Hennie Niemand

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The Fairy At The Bottom Of My Garden

Published May 7th, 2012

It is true, if you look long enough you will find them. Two SB800's, one on camera with a Gary Fong diffuser and the second one handheld as a rim light. Beauty is all around us, you just need to find it.

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Little Shopkeepers

Published April 7th, 2012

In Africa, child labor takes on a whole new meaning.

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The Open Spaces Of Africa

Published April 5th, 2012

On a recent trip to the North of Namibia we had a chance to visit the remote Koakoland. We traveled for two weeks through this remote wilderness and only encountered two other vehicles. Although Africa is a vast continent, there are not many places as beautiful and remote as this.

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Having fun with your camera equipment.

Published April 1st, 2012

Playing around with Nikon's Creative Lighting System.

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Shooting into the sun.

Published January 11th, 2012

We have all heard the rule, always make sure the sun is behind you. Well, sometimes we need to break that rule. The two pics below illustrate my point. In both of them I am shooting directly into the sunset. In the first picture the sun is just out of frame and in the second one the sun is directly behind my son's head, creating the halo effect. I used an off camera flash to light his face. So even though there are rules in photography, it is sometimes a good idea to break them.

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The Kids Of Africa

Published January 7th, 2012

Africa is about survival. It is a poor continent where a lot of people are just trying to survive from day to day. Yet, the children are always happy. I travel a lot around Africa and where ever I go, whatever the hardships they face, the children are always happy. I think we can learn something from the children of Africa.

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A wide angle lens can be your friend.

Published August 27th, 2011

Wide angle lenses are not everyone’s favourite. A lot of photographers don’t like them due to the distortion they create, even more visible when photographing people. But a wide angle is nice when you want to put your subject in context with its environment especially when the people in your picture don’t want to be in it.

I asked this food vendor if I could take a picture and the lady in the background refused to be photographed, so I switched to my wide angle and asked if I could photograph the food. I angled my camera down a bit and got the shot without them even knowing they are in in.

Oh, and I bought some meat on a stick from him, very tasty.

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Chimpanzees in the wild

Published August 25th, 2011

For those of you who would like to photograph chimpanzees in the wild, there is a chimpanzee sanctuary in the North of the Rep. of the Congo called the Conkuati Chimpanzee Sanctuary. It is managed by a French organization called HELP.

http://www.help-primates.org/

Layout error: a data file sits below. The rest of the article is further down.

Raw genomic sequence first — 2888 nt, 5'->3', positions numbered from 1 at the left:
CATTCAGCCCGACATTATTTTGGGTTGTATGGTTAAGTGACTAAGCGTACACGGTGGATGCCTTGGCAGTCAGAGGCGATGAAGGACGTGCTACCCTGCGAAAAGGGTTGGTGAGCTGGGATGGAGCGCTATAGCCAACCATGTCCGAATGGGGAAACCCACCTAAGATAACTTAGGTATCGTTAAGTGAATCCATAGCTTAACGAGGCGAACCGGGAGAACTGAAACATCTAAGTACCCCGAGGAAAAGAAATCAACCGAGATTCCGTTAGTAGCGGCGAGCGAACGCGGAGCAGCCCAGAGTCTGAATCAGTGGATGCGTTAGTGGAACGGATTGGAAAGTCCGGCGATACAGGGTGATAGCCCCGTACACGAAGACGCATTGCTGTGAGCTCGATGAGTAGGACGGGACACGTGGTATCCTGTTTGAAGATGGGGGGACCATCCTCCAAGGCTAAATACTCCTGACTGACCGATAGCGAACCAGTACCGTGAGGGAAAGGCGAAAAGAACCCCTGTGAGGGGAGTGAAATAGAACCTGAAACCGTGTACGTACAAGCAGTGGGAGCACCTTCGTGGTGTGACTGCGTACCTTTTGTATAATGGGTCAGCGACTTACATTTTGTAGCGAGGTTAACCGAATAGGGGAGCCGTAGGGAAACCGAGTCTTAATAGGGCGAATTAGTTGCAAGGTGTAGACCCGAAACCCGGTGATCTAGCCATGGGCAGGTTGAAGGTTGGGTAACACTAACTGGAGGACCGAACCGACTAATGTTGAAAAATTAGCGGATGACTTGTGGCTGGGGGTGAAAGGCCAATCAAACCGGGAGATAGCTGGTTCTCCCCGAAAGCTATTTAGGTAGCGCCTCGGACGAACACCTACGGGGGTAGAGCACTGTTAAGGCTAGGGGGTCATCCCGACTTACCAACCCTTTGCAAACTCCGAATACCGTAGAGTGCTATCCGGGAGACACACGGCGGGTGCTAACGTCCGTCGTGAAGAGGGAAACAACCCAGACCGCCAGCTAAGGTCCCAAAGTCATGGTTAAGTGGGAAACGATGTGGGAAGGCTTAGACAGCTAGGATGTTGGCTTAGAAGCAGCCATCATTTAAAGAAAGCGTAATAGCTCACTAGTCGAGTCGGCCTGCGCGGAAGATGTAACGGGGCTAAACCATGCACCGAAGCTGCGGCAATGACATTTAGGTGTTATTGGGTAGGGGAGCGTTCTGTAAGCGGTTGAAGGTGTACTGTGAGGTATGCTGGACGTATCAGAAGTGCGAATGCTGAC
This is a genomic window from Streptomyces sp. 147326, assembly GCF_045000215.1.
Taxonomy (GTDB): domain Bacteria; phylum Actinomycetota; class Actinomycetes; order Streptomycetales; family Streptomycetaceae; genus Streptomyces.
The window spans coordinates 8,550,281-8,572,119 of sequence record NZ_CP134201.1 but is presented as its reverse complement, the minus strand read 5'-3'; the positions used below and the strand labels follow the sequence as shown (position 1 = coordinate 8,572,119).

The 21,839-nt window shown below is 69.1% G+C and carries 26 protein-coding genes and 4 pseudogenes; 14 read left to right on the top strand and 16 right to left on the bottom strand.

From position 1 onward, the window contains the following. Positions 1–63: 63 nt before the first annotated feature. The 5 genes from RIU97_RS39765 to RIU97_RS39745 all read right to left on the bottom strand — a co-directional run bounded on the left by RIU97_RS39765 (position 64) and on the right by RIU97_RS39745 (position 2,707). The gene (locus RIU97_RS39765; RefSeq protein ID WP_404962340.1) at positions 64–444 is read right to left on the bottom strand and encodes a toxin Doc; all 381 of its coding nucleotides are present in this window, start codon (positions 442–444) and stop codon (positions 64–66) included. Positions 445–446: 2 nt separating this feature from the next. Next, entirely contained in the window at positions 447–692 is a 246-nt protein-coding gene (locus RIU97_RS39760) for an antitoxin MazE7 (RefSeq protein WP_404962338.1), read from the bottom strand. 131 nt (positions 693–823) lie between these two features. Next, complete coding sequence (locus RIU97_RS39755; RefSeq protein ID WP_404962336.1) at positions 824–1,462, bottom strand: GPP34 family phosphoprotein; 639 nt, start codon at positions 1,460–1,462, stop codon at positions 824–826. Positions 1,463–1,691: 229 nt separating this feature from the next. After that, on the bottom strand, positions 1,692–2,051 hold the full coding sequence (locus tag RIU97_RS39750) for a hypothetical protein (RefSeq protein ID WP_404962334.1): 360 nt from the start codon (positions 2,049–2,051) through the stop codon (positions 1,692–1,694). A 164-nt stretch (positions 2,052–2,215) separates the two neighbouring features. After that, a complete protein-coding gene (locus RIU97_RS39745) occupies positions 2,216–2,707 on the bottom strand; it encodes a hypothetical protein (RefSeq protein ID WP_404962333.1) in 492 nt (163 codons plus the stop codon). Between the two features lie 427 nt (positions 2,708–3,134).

I have visited this sanctuary on a few occasions now and every time had an amazing experience seeing our closest living relatives in the wilderness. These amazing animals are under great threat and we need to protect them for the next generation.

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Late afternoon light. 70-200VR, 200mm @ f2.8, 1/250s ISO100

f2.8 The magic number?

Published August 24th, 2011

When I first heard someone using the term “fast glass” I had no idea what they were talking about. So I had to ask. Apparently all lenses with an aperture of 2.8 or bigger, like f2, f1.8 and so on are considered fast glass. This came to me as a great shock when I examined my lenses as they were all “slow glass”.

Over the years I have changed out all my lenses so that now all of them have the magic no of f2.8 or faster. Some of my earlier photographs of which I am quite proud were all shot with slow lenses, but once you get use to f2.8 you realise what the big fuss is all about, even more so when you lose light, like shooting chimpanzees in the rainforest for example.

You don’t need a fast lens to make good pictures and there's photographers out there who are creating stunning images with an entry level DSLR and a kit lens. But when you are in a tricky low-light situation, f2.8 rocks.

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Africa Is Calling

Published August 21st, 2011

Africa. To most people Africa resembles the Dark Continent. Wild and untamed with lots of wildlife roaming the Great Plains. Well, for one thing, Africa is the last Great Wilderness for wildlife photographers who wants to photograph animals like lions, elephants and hippos to name a few, in their natural environment.

I was born in Africa and have lived here my whole life. Africa and its people are in my blood. Although there are lots of conservation efforts going on, there are certain species, like the Great Apes, which faces a bleak future. Due to uncontrolled logging, civil conflict and the hunt for bush meat these magnificent creatures could be extinct from their natural habitat if we do not start doing something about it, create awareness about their plight.

To travel in Africa and experience the amazing wildlife close-up and then end the day sitting around the campfire, to me that is about as good as it gets.

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